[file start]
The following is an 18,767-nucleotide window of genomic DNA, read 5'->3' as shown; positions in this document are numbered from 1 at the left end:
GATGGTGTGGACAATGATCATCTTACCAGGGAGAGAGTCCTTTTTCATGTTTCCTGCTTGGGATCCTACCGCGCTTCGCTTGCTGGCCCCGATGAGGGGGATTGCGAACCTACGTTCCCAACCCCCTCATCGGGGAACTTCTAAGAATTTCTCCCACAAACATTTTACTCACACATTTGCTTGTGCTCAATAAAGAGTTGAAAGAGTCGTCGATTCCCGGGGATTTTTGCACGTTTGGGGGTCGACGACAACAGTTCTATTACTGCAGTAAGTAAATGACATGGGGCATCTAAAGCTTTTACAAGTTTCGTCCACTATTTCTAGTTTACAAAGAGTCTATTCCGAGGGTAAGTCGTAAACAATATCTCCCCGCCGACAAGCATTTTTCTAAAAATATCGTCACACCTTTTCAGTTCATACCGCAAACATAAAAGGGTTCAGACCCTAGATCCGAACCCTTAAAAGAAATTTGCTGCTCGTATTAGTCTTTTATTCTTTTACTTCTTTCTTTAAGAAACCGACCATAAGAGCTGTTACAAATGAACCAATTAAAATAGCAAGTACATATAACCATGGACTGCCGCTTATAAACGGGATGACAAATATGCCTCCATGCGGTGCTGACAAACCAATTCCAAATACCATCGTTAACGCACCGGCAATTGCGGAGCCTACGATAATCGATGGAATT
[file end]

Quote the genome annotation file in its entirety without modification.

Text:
The following is an 18,767-nucleotide window of genomic DNA, read 5'->3' as shown; positions in this document are numbered from 1 at the left end:
GATGGTGTGGACAATGATCATCTTACCAGGGAGAGAGTCCTTTTTCATGTTTCCTGCTTGGGATCCTACCGCGCTTCGCTTGCTGGCCCCGATGAGGGGGATTGCGAACCTACGTTCCCAACCCCCTCATCGGGGAACTTCTAAGAATTTCTCCCACAAACATTTTACTCACACATTTGCTTGTGCTCAATAAAGAGTTGAAAGAGTCGTCGATTCCCGGGGATTTTTGCACGTTTGGGGGTCGACGACAACAGTTCTATTACTGCAGTAAGTAAATGACATGGGGCATCTAAAGCTTTTACAAGTTTCGTCCACTATTTCTAGTTTACAAAGAGTCTATTCCGAGGGTAAGTCGTAAACAATATCTCCCCGCCGACAAGCATTTTTCTAAAAATATCGTCACACCTTTTCAGTTCATACCGCAAACATAAAAGGGTTCAGACCCTAGATCCGAACCCTTAAAAGAAATTTGCTGCTCGTATTAGTCTTTTATTCTTTTACTTCTTTCTTTAAGAAACCGACCATAAGAGCTGTTACAAATGAACCAATTAAAATAGCAAGTACATATAACCATGGACTGCCGCTTATAAACGGGATGACAAATATGCCTCCATGCGGTGCTGACAAACCAATTCCAAATACCATCGTTAACGCACCGGCAATTGCGGAGCCTACGATAATCGATGGAATT